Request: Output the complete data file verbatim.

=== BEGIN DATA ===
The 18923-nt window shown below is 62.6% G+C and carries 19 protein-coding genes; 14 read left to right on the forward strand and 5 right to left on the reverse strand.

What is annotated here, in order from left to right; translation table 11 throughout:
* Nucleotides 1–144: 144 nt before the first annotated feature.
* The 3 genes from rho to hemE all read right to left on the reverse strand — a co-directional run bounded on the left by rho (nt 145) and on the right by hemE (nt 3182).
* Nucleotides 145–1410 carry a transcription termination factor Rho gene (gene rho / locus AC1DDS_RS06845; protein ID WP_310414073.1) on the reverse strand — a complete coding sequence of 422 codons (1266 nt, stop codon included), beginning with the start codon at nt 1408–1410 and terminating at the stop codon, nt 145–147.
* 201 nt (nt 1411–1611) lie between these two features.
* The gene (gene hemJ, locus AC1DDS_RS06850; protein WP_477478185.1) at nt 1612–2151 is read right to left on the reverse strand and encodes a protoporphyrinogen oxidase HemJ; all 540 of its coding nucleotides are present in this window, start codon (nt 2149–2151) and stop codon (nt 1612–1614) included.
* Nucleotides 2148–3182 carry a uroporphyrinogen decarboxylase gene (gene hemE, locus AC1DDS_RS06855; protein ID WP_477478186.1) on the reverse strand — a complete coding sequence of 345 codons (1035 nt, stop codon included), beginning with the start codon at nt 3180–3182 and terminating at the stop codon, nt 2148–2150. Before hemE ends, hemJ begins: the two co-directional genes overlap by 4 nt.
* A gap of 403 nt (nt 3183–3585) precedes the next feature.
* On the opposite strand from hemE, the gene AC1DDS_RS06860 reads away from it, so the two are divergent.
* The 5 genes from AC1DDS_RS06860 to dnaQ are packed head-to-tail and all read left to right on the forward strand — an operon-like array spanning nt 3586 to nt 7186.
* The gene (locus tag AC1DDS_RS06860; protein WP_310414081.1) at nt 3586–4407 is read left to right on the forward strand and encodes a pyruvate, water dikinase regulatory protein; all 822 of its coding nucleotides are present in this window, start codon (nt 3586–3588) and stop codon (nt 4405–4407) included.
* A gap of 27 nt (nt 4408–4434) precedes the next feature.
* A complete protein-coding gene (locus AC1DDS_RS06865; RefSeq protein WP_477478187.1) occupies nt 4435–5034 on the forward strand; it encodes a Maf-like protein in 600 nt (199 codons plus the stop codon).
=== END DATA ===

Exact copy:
The 18923-nt window shown below is 62.6% G+C and carries 19 protein-coding genes; 14 read left to right on the forward strand and 5 right to left on the reverse strand.

What is annotated here, in order from left to right; translation table 11 throughout:
* Nucleotides 1–144: 144 nt before the first annotated feature.
* The 3 genes from rho to hemE all read right to left on the reverse strand — a co-directional run bounded on the left by rho (nt 145) and on the right by hemE (nt 3182).
* Nucleotides 145–1410 carry a transcription termination factor Rho gene (gene rho / locus AC1DDS_RS06845; protein ID WP_310414073.1) on the reverse strand — a complete coding sequence of 422 codons (1266 nt, stop codon included), beginning with the start codon at nt 1408–1410 and terminating at the stop codon, nt 145–147.
* 201 nt (nt 1411–1611) lie between these two features.
* The gene (gene hemJ, locus AC1DDS_RS06850; protein WP_477478185.1) at nt 1612–2151 is read right to left on the reverse strand and encodes a protoporphyrinogen oxidase HemJ; all 540 of its coding nucleotides are present in this window, start codon (nt 2149–2151) and stop codon (nt 1612–1614) included.
* Nucleotides 2148–3182 carry a uroporphyrinogen decarboxylase gene (gene hemE, locus AC1DDS_RS06855; protein ID WP_477478186.1) on the reverse strand — a complete coding sequence of 345 codons (1035 nt, stop codon included), beginning with the start codon at nt 3180–3182 and terminating at the stop codon, nt 2148–2150. Before hemE ends, hemJ begins: the two co-directional genes overlap by 4 nt.
* A gap of 403 nt (nt 3183–3585) precedes the next feature.
* On the opposite strand from hemE, the gene AC1DDS_RS06860 reads away from it, so the two are divergent.
* The 5 genes from AC1DDS_RS06860 to dnaQ are packed head-to-tail and all read left to right on the forward strand — an operon-like array spanning nt 3586 to nt 7186.
* The gene (locus tag AC1DDS_RS06860; protein WP_310414081.1) at nt 3586–4407 is read left to right on the forward strand and encodes a pyruvate, water dikinase regulatory protein; all 822 of its coding nucleotides are present in this window, start codon (nt 3586–3588) and stop codon (nt 4405–4407) included.
* A gap of 27 nt (nt 4408–4434) precedes the next feature.
* A complete protein-coding gene (locus AC1DDS_RS06865; RefSeq protein WP_477478187.1) occupies nt 4435–5034 on the forward strand; it encodes a Maf-like protein in 600 nt (199 codons plus the stop codon).